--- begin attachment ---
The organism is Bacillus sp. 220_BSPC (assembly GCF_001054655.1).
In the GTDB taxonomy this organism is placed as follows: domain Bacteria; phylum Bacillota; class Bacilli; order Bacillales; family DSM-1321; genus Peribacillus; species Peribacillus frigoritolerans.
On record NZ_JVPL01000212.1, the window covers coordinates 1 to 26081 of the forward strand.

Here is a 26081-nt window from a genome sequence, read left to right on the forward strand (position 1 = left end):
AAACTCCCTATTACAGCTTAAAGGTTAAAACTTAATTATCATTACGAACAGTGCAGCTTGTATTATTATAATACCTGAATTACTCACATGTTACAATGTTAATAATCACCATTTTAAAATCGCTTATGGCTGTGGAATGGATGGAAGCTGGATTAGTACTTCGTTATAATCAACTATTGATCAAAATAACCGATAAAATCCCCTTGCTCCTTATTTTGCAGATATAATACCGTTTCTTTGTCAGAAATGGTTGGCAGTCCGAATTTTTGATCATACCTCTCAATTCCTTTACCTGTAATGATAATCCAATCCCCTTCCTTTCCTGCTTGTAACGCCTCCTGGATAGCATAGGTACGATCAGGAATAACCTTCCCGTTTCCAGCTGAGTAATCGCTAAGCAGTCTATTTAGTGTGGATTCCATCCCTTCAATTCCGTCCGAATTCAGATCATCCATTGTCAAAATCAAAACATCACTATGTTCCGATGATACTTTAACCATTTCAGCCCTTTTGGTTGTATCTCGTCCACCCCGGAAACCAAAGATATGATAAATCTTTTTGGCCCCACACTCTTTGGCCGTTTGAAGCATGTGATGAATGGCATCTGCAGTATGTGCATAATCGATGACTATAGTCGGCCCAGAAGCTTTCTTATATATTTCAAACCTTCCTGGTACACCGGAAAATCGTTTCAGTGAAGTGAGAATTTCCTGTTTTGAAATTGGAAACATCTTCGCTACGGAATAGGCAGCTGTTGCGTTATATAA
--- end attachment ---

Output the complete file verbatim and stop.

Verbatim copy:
The organism is Bacillus sp. 220_BSPC (assembly GCF_001054655.1).
In the GTDB taxonomy this organism is placed as follows: domain Bacteria; phylum Bacillota; class Bacilli; order Bacillales; family DSM-1321; genus Peribacillus; species Peribacillus frigoritolerans.
On record NZ_JVPL01000212.1, the window covers coordinates 1 to 26081 of the forward strand.

Here is a 26081-nt window from a genome sequence, read left to right on the forward strand (position 1 = left end):
AAACTCCCTATTACAGCTTAAAGGTTAAAACTTAATTATCATTACGAACAGTGCAGCTTGTATTATTATAATACCTGAATTACTCACATGTTACAATGTTAATAATCACCATTTTAAAATCGCTTATGGCTGTGGAATGGATGGAAGCTGGATTAGTACTTCGTTATAATCAACTATTGATCAAAATAACCGATAAAATCCCCTTGCTCCTTATTTTGCAGATATAATACCGTTTCTTTGTCAGAAATGGTTGGCAGTCCGAATTTTTGATCATACCTCTCAATTCCTTTACCTGTAATGATAATCCAATCCCCTTCCTTTCCTGCTTGTAACGCCTCCTGGATAGCATAGGTACGATCAGGAATAACCTTCCCGTTTCCAGCTGAGTAATCGCTAAGCAGTCTATTTAGTGTGGATTCCATCCCTTCAATTCCGTCCGAATTCAGATCATCCATTGTCAAAATCAAAACATCACTATGTTCCGATGATACTTTAACCATTTCAGCCCTTTTGGTTGTATCTCGTCCACCCCGGAAACCAAAGATATGATAAATCTTTTTGGCCCCACACTCTTTGGCCGTTTGAAGCATGTGATGAATGGCATCTGCAGTATGTGCATAATCGATGACTATAGTCGGCCCAGAAGCTTTCTTATATATTTCAAACCTTCCTGGTACACCGGAAAATCGTTTCAGTGAAGTGAGAATTTCCTGTTTTGAAATTGGAAACATCTTCGCTACGGAATAGGCAGCTGTTGCGTTATATAA